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How do you like to classify yourself?

In this year’s census, for the first time, sexual orientation and gender identity were asked for and recorded.

The fact that the data was so unique really helped get the coverage.

Ian Morton
Campaigns Manager
Campaign Collective

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I always pause over questions on gender and sexual orientation. Is this a question my friends and I could happily answer, let alone people I’ve never met? Gender, in particular, is a standard question in many surveys – but common doesn’t mean simple. I’ve studied Queer Theory, though I’m far from an expert, and these questions bring to mind those who tend to fall between the gaps of their multiple-choice responses. 

In this year’s census, for the first time, sexual orientation and gender identity were asked for and recorded. Some of our surveys ask for this information as well – and I couldn’t help but notice the difference between their questions and ours.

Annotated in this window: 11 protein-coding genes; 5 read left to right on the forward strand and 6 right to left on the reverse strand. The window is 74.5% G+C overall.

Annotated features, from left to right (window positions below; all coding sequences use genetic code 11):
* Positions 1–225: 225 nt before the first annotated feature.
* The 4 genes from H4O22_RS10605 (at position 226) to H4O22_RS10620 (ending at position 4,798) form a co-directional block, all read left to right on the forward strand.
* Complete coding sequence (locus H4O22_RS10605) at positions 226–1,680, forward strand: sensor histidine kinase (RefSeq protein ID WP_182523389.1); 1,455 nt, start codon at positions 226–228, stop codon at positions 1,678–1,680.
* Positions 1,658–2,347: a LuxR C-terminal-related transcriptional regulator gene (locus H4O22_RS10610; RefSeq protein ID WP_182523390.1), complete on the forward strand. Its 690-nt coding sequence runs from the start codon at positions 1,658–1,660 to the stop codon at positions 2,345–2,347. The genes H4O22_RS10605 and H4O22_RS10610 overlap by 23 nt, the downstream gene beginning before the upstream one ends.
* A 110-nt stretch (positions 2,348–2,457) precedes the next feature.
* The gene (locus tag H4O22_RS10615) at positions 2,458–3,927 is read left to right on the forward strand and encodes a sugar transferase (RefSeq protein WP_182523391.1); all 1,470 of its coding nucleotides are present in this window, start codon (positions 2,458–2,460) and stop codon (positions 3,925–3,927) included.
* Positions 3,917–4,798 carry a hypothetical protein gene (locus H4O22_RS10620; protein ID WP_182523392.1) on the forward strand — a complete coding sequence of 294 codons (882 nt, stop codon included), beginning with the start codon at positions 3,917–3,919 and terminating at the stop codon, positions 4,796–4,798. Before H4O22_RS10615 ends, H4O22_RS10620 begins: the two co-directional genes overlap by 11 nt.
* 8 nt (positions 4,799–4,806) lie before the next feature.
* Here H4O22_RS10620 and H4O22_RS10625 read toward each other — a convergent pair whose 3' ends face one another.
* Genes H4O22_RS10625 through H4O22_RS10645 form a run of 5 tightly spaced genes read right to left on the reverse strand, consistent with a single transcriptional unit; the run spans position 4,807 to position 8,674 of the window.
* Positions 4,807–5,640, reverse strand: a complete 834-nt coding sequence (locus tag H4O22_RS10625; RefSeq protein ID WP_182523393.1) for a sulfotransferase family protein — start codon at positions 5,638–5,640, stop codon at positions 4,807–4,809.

There were four options: 

  • Heterosexual 
  • Homosexual 
  • Bisexual 
  • Other 

While it’s true “other” covers your bases, it can feel exclusionary to those not listed by name – at the very least I’d include “Asexual”, as one in no way described by the other three terms, and ideally the question would look more like… 

Which of the following best describes your sexual orientation? 

  • Heterosexual  
  • Homosexual 
  • Bisexual 
  • Asexual 
  • Pansexual 
  • Queer  
  • Other 

And while the question on gender identity is an excellent step forward, the census nevertheless began with a binary choice on sex: Male or Female. There was no option here for anyone who might be intersex, and no guidance in the question for trans people – my suggestion here would be to specify either sex assigned at birth, or legal sex (e.g. on your passport), rather than leave the question unclear or uncomfortable to answer. 

These might seem like small things, but they’re a part of helping people feel seen and represented. I think the census should continue to do better, and that our own surveys should continue to include identities that are so often overlooked.  

“Other” can be othering. Let’s name as many as we can.  

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